She thought back to his first approach. He’d known immediately that she was a microbiologist, even though nothing she was doing then had hinted at that. Before she had a chance to ask him how he knew, he was explaining that he’d done some research.

She recalled that conversation almost as if she was there now.

“I get to know all my targets intimately before they are aware of me. Some of them never get approached. It’s easier that way.” Tony spoke calmly. In different circumstances what he’d said would have been wrong and intimidating but things had changed so much in the last year.

“So what do you want?” Nina couldn’t think of anything that she would be good for now.

But Tony had explained, and now in all seemed to make some sort of sense. He’d started with a question. “What is the distance to the first star other than our own that might have a habitable planet?”

Nina had just looked at him blankly. She had no idea of the things in the universe. She wasn’t even sure she could name all the planets in her solar system, and certainly not in the correct order. Earth of course, and there was Mars and Venus but then she was struggling. Mentally she listed them all in her head. She got to nine, including Earth, but the order? Screw that.

Tony seemed to be amused by something. “It’s eight or nine planets it depends what you think of Pluto these days, if you think anything at all of course.” Then he laughed, a genuine honest laugh.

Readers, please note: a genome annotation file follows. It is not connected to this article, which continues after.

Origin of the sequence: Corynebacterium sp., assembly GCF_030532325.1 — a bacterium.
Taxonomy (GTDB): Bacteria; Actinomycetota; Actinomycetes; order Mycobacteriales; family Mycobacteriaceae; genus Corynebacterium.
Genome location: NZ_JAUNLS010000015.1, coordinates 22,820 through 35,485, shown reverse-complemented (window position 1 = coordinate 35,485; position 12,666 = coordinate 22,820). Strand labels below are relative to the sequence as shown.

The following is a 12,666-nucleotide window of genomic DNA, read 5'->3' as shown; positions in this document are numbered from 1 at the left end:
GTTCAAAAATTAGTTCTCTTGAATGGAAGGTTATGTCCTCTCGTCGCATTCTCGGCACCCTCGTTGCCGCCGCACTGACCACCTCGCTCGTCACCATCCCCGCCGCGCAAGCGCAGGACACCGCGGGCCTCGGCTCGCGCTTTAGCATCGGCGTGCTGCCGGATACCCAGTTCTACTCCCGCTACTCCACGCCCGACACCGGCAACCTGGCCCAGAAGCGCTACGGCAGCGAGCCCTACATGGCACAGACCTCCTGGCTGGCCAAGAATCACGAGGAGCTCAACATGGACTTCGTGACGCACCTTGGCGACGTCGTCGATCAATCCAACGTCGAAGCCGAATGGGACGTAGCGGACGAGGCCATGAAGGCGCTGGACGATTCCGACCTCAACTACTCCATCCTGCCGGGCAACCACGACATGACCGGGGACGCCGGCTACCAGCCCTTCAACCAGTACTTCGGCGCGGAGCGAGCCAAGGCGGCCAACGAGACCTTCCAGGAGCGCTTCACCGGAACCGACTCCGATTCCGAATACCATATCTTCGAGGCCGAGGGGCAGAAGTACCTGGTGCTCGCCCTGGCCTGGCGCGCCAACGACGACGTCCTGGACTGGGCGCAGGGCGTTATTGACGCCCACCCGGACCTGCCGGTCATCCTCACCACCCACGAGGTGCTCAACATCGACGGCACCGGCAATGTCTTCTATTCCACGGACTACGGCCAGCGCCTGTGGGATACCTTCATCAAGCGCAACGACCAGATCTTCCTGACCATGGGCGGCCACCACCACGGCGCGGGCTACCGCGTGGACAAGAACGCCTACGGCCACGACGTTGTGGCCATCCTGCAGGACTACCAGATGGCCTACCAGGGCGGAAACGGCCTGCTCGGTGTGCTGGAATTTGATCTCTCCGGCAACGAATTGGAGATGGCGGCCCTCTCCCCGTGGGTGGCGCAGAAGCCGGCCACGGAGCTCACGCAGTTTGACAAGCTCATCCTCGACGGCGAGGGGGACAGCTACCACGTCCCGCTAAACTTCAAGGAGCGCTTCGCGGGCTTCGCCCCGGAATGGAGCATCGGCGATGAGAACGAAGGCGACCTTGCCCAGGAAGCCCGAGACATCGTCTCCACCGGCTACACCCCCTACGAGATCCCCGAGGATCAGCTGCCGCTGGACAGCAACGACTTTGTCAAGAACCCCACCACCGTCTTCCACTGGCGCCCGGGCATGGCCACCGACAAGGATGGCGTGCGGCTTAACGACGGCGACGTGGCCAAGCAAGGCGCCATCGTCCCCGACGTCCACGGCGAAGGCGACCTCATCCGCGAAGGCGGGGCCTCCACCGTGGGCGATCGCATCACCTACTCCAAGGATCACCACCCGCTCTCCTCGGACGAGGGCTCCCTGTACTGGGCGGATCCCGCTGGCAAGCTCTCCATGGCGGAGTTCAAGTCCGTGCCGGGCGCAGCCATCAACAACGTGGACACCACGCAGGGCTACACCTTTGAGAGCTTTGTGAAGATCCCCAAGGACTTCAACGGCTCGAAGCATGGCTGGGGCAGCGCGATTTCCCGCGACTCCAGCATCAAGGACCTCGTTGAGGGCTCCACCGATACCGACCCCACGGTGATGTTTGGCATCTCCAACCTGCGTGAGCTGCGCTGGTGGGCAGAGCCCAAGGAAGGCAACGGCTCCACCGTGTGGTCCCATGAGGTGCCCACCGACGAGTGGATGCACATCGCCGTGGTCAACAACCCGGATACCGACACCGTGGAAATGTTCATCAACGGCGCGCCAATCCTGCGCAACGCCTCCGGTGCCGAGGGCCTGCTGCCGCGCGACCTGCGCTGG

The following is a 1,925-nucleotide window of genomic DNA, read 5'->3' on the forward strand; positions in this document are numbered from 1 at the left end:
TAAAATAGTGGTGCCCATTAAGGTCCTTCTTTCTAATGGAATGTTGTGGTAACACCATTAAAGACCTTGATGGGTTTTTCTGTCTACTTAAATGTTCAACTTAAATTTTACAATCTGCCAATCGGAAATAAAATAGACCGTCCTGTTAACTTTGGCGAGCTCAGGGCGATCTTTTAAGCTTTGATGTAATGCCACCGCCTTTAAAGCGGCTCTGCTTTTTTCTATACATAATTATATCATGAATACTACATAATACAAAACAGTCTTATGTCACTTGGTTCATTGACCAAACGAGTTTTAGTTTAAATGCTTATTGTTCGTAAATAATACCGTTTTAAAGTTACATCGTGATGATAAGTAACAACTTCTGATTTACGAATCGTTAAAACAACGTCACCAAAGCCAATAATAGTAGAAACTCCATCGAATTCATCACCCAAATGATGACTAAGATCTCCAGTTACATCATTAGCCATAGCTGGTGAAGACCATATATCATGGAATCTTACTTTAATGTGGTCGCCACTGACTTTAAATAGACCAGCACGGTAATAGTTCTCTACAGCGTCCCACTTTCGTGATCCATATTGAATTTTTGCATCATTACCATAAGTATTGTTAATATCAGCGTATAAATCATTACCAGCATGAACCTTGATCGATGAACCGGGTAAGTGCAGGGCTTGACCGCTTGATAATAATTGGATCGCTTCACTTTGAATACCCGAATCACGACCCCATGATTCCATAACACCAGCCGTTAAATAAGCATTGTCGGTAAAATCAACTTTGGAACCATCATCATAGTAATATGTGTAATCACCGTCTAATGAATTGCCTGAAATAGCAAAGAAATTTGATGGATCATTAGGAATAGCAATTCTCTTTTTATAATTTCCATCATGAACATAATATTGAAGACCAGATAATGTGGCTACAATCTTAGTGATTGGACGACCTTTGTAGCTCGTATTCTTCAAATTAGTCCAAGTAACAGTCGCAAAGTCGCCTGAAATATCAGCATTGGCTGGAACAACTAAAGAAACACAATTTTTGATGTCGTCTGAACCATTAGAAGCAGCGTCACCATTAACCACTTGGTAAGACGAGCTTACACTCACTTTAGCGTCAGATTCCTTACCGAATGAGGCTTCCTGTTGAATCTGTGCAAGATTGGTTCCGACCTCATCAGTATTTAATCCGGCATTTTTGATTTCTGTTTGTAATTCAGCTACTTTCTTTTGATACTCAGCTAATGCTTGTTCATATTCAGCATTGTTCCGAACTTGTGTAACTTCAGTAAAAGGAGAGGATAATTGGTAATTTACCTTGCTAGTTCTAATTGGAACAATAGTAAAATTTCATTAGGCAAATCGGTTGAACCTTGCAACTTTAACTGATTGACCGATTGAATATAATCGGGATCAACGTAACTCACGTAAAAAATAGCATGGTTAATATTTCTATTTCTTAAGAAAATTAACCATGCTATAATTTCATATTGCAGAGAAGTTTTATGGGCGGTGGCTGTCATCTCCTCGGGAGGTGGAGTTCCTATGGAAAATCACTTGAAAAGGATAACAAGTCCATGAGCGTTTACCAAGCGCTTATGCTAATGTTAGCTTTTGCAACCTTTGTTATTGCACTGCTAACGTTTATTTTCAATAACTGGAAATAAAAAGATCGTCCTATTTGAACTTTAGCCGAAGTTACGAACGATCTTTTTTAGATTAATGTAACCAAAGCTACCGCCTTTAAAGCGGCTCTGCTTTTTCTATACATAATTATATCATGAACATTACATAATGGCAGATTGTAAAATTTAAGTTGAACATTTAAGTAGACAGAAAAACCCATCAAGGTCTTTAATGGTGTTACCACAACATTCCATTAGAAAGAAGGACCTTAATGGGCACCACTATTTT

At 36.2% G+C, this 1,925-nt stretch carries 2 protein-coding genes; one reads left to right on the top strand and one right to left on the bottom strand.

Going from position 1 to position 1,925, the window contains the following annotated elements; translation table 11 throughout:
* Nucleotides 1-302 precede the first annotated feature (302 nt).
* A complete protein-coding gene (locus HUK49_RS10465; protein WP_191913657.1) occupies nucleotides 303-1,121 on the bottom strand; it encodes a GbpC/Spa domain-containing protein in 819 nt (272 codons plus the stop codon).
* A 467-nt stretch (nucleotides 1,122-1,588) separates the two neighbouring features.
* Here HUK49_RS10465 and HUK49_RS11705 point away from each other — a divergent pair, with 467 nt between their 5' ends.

“How did you know I was thinking about the planets?I never said anything.” Nina was mystified.

“You may not have said anything but you were silently mouthing the planets and I think you got the order correct too. Anyway the nearest star that might have a habitable planet is actually our closest star, Alpha Centauri, and it’s about 4.3 light years away. A light year is a vast distance, the distance light can travel in a year.

“If we travelled at even 15% of the speed of light, which is faster at the moment than a human vessel has ever been, it would take about 30 years to reach that star.

“The thing is none of the distances or speeds matter. We’ve only ever traveled in 50 years to our own moon. We can’t get there.”

“So why are you telling me all this then?” Nina was confused but somehow intrigued.

“We can launch a craft but it will be something else. At one time we were here.”

Tony looked at her, perhaps wondering how long it would be before she figured it out. He perhaps thought she needed a clue so he added “you’re a microbiologist, what do we need you for?”

Tony waited for some comprehension in Nina’s face and then went on “we are going to export life, or at least try to. Not living humans, we can’t do that, but small things that if someday they reach the right planet, wherever that is, may be the thing that starts life again. So we need you.”

“So we never actually know if I mission is successful. Is there another catch?” Nina questioned but didn’t care about the answer.

“Well we don’t actually have a rocket at the moment. But we know where we can get one. And we already have another scientist. He says he will be able to tweak DNAs of anything we send to make it a bit better.”